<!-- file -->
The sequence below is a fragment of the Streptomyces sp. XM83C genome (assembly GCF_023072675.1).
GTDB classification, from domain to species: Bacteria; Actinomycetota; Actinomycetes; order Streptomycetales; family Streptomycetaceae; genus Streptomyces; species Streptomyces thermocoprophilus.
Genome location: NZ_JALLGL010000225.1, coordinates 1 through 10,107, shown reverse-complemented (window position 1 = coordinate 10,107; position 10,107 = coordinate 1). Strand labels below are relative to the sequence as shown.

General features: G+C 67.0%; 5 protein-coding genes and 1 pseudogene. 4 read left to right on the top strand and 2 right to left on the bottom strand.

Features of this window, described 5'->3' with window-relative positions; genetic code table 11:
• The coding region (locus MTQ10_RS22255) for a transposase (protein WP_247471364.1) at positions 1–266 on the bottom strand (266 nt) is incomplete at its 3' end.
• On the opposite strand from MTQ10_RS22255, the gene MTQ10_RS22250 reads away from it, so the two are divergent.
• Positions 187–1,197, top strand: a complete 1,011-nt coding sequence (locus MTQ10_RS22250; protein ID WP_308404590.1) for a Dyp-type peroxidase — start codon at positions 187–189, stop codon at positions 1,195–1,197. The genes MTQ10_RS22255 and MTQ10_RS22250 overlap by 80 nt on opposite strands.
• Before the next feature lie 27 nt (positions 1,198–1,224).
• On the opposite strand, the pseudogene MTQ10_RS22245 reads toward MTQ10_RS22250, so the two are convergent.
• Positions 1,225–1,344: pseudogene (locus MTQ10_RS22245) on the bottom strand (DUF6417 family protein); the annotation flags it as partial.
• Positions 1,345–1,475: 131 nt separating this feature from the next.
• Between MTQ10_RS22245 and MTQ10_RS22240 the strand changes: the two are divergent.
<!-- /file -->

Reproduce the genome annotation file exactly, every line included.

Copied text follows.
The sequence below is a fragment of the Streptomyces sp. XM83C genome (assembly GCF_023072675.1).
GTDB classification, from domain to species: Bacteria; Actinomycetota; Actinomycetes; order Streptomycetales; family Streptomycetaceae; genus Streptomyces; species Streptomyces thermocoprophilus.
Genome location: NZ_JALLGL010000225.1, coordinates 1 through 10,107, shown reverse-complemented (window position 1 = coordinate 10,107; position 10,107 = coordinate 1). Strand labels below are relative to the sequence as shown.

General features: G+C 67.0%; 5 protein-coding genes and 1 pseudogene. 4 read left to right on the top strand and 2 right to left on the bottom strand.

Features of this window, described 5'->3' with window-relative positions; genetic code table 11:
• The coding region (locus MTQ10_RS22255) for a transposase (protein WP_247471364.1) at positions 1–266 on the bottom strand (266 nt) is incomplete at its 3' end.
• On the opposite strand from MTQ10_RS22255, the gene MTQ10_RS22250 reads away from it, so the two are divergent.
• Positions 187–1,197, top strand: a complete 1,011-nt coding sequence (locus MTQ10_RS22250; protein ID WP_308404590.1) for a Dyp-type peroxidase — start codon at positions 187–189, stop codon at positions 1,195–1,197. The genes MTQ10_RS22255 and MTQ10_RS22250 overlap by 80 nt on opposite strands.
• Before the next feature lie 27 nt (positions 1,198–1,224).
• On the opposite strand, the pseudogene MTQ10_RS22245 reads toward MTQ10_RS22250, so the two are convergent.
• Positions 1,225–1,344: pseudogene (locus MTQ10_RS22245) on the bottom strand (DUF6417 family protein); the annotation flags it as partial.
• Positions 1,345–1,475: 131 nt separating this feature from the next.
• Between MTQ10_RS22245 and MTQ10_RS22240 the strand changes: the two are divergent.